The researchers behind gameChange VR have already commenced plans for implementation to make this treatment accessible within the UK, and I suspect other countries in the near future.

Virtual reality based interventions are likely to become more commonplace in clinical settings in the near future

Virtual reality based interventions are likely to become more commonplace in clinical settings in the near future.

Statement of interests

None to disclose


Primary paper

Freeman, D., Lambe, S., Kabir, T., Petit, A., Rosebrock, L., Yu, L. M., … & West, J. (2022). Automated virtual reality therapy to treat agoraphobic avoidance and distress in patients with psychosis (gameChange): a multicentre, parallel-group, single-blind, randomised, controlled trial in England with mediation and moderation analyses. The Lancet Psychiatry.

Other references

American Psychiatric Association (2013). Diagnostic and Statistical Manual of Mental Disorders: DSM-5. American Psychiatric Association, Arlington, VA

Bell, I. H., Nicholas, J., Alvarez-Jimenez, M., Thompson, A., & Valmaggia, L. (2020). Virtual reality as a clinical tool in mental health research and practice. Dialogues in clinical neuroscience, 22(2), 169.

Craig, T. K., Rus-Calafell, M., Ward, T., Leff, J. P., Huckvale, M., Howarth, E., … & Garety, P. A. (2018). AVATAR therapy for auditory verbal hallucinations in people with psychosis: a single-blind, randomised controlled trial. The Lancet Psychiatry, 5(1), 31-40.

Freeman, D. (2008). Studying and treating schizophrenia using virtual reality: a new paradigm. Schizophrenia bulletin, 34(4), 605-610.

Freeman, D., Bradley, J., Antley, A., Bourke, E., DeWeever, N., Evans, N., … & Clark, D. M. (2016). Virtual reality in the treatment of persecutory delusions: randomised controlled experimental study testing how to reduce delusional conviction. The British Journal of Psychiatry, 209(1), 62-67.

Freeman, D., Garety, P. A., Kuipers, E., Fowler, D., & Bebbington, P. E. (2002). A cognitive model of persecutory delusions. British Journal of Clinical Psychology, 41(4), 331-347.

Freeman, D., Taylor, K. M., Molodynski, A., & Waite, F. (2019). Treatable clinical intervention targets for patients with schizophrenia. Schizophrenia Research, 211, 44-50.

Freeman, D., Yu, L. M., Kabir, T., Martin, J., Craven, M., Leal, J., … & Waite, F. (2019). Automated virtual reality (VR) cognitive therapy for patients with psychosis: study protocol for a single-blind parallel group randomised controlled trial (gameChange). BMJ open, 9(8), e031606.

Ince, P., Haddock, G., & Tai, S. (2016). A systematic review of the implementation of recommended psychological interventions for schizophrenia: rates, barriers, and improvement strategies. Psychology and Psychotherapy: Theory, Research and Practice, 89(3), 324-350.

Lambe, S., Bird, J. C., Loe, B. S., Rosebrock, L., Kabir, T., Petit, A., … & Freeman, D. (2021). The Oxford Agoraphobic Avoidance Scale. Psychological Medicine, 1-11.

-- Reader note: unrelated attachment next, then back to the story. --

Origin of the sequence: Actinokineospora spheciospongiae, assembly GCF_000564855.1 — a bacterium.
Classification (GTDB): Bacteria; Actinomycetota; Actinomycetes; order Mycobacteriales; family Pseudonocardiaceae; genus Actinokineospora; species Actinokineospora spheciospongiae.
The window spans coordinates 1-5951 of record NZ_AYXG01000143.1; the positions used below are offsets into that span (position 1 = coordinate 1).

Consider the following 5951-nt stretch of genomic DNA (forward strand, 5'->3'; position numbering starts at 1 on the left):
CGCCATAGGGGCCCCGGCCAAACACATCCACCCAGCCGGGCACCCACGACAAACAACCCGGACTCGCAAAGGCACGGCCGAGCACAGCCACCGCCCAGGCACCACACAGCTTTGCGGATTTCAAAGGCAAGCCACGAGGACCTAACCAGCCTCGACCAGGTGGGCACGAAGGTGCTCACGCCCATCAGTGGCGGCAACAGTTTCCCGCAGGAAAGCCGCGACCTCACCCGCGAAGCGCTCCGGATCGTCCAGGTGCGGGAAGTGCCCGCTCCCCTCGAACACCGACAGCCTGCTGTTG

National Institute of Clinical Excellence (2011). Generalised Anxiety Disorder and Panic Disorder in Adults: Management. Clinical Guideline.

Salkovskis, P. M. (1991). The importance of behaviour in the maintenance of anxiety and panic: A cognitive account. Behavioural and Cognitive Psychotherapy, 19(1), 6-19.

Sanderson, W. C., & Bruce, T. J. (2007). Causes and management of treatment-resistant panic disorder and agoraphobia: A survey of expert therapists. Cognitive and Behavioral Practice, 14(1), 26-35.

Valmaggia, L. R., Day, F., & Rus-Calafell, M. (2016). Using virtual reality to investigate psychological processes and mechanisms associated with the onset and maintenance of psychosis: a systematic review. Social psychiatry and psychiatric epidemiology, 51(7), 921-936.

Veling, W., Pot-Kolder, R., Counotte, J., van Os, J., & van der Gaag, M. (2016). Environmental social stress, paranoia and psychosis liability: a virtual reality study. Schizophrenia bulletin, 42(6), 1363-1371.

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Imogen Bell

Imogen is a Postdoctoral Research Fellow and Psychologist working at Orygen and the Centre for Youth Mental Health, University of Melbourne, Australia. Her research focuses on advancing understanding and treatment of mental health difficulties using digital technologies, particularly smartphone apps, online therapies and virtual reality. Her PhD was completed at Swinburne University of Technology in Melbourne, and involved the development and evaluation of a brief psychological intervention for improving coping with hearing voices that combined standard therapy sessions with use of a smartphone app. In her current work, she is seeking to understand how virtual reality and smartphone-based interventions can improve youth mental health. She is also interested in understanding the mechanisms of, and developing novel treatments for, unusual experiences such as hearing voices and psychosis. She works clinically with young people experiencing mental ill-health. Imogen has written a number of scientific articles in the field of digital mental health ( and a book chapter on the application of digital technologies in the psychological treatment of psychosis (